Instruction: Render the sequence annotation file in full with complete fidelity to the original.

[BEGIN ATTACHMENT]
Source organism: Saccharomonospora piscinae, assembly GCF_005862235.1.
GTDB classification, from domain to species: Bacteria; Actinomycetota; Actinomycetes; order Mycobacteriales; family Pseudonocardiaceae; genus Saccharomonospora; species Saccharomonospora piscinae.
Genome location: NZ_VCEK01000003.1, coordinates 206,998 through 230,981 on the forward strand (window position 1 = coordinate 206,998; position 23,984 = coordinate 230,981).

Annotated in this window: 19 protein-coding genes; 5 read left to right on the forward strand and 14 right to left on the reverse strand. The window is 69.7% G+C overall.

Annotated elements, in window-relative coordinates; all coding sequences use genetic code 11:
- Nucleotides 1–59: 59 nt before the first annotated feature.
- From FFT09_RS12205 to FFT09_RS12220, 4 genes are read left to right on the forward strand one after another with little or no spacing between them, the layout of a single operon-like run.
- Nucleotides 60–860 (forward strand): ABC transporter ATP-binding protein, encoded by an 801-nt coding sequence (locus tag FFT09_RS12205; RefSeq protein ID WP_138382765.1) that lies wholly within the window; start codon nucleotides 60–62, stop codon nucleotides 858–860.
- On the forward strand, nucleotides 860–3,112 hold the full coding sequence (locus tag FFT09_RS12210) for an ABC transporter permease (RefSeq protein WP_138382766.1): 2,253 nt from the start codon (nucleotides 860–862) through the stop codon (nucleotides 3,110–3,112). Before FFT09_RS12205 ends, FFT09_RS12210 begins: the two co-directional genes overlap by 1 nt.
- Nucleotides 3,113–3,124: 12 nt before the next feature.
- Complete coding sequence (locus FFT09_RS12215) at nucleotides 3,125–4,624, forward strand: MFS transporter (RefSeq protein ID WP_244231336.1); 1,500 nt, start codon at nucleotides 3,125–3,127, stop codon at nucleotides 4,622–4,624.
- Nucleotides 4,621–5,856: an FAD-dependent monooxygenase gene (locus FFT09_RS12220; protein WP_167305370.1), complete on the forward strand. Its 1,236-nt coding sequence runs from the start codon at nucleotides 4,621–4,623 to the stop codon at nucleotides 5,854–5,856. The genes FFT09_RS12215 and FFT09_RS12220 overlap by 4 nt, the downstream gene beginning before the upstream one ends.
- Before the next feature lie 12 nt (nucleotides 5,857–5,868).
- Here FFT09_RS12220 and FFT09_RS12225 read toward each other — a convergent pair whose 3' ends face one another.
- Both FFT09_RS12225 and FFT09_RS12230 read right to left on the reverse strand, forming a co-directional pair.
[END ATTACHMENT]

Source organism: Saccharomonospora piscinae, assembly GCF_005862235.1.
GTDB classification, from domain to species: Bacteria; Actinomycetota; Actinomycetes; order Mycobacteriales; family Pseudonocardiaceae; genus Saccharomonospora; species Saccharomonospora piscinae.
Genome location: NZ_VCEK01000003.1, coordinates 206,998 through 230,981 on the forward strand (window position 1 = coordinate 206,998; position 23,984 = coordinate 230,981).

Annotated in this window: 19 protein-coding genes; 5 read left to right on the forward strand and 14 right to left on the reverse strand. The window is 69.7% G+C overall.

Annotated elements, in window-relative coordinates; all coding sequences use genetic code 11:
- Nucleotides 1–59: 59 nt before the first annotated feature.
- From FFT09_RS12205 to FFT09_RS12220, 4 genes are read left to right on the forward strand one after another with little or no spacing between them, the layout of a single operon-like run.
- Nucleotides 60–860 (forward strand): ABC transporter ATP-binding protein, encoded by an 801-nt coding sequence (locus tag FFT09_RS12205; RefSeq protein ID WP_138382765.1) that lies wholly within the window; start codon nucleotides 60–62, stop codon nucleotides 858–860.
- On the forward strand, nucleotides 860–3,112 hold the full coding sequence (locus tag FFT09_RS12210) for an ABC transporter permease (RefSeq protein WP_138382766.1): 2,253 nt from the start codon (nucleotides 860–862) through the stop codon (nucleotides 3,110–3,112). Before FFT09_RS12205 ends, FFT09_RS12210 begins: the two co-directional genes overlap by 1 nt.
- Nucleotides 3,113–3,124: 12 nt before the next feature.
- Complete coding sequence (locus FFT09_RS12215) at nucleotides 3,125–4,624, forward strand: MFS transporter (RefSeq protein ID WP_244231336.1); 1,500 nt, start codon at nucleotides 3,125–3,127, stop codon at nucleotides 4,622–4,624.
- Nucleotides 4,621–5,856: an FAD-dependent monooxygenase gene (locus FFT09_RS12220; protein WP_167305370.1), complete on the forward strand. Its 1,236-nt coding sequence runs from the start codon at nucleotides 4,621–4,623 to the stop codon at nucleotides 5,854–5,856. The genes FFT09_RS12215 and FFT09_RS12220 overlap by 4 nt, the downstream gene beginning before the upstream one ends.
- Before the next feature lie 12 nt (nucleotides 5,857–5,868).
- Here FFT09_RS12220 and FFT09_RS12225 read toward each other — a convergent pair whose 3' ends face one another.
- Both FFT09_RS12225 and FFT09_RS12230 read right to left on the reverse strand, forming a co-directional pair.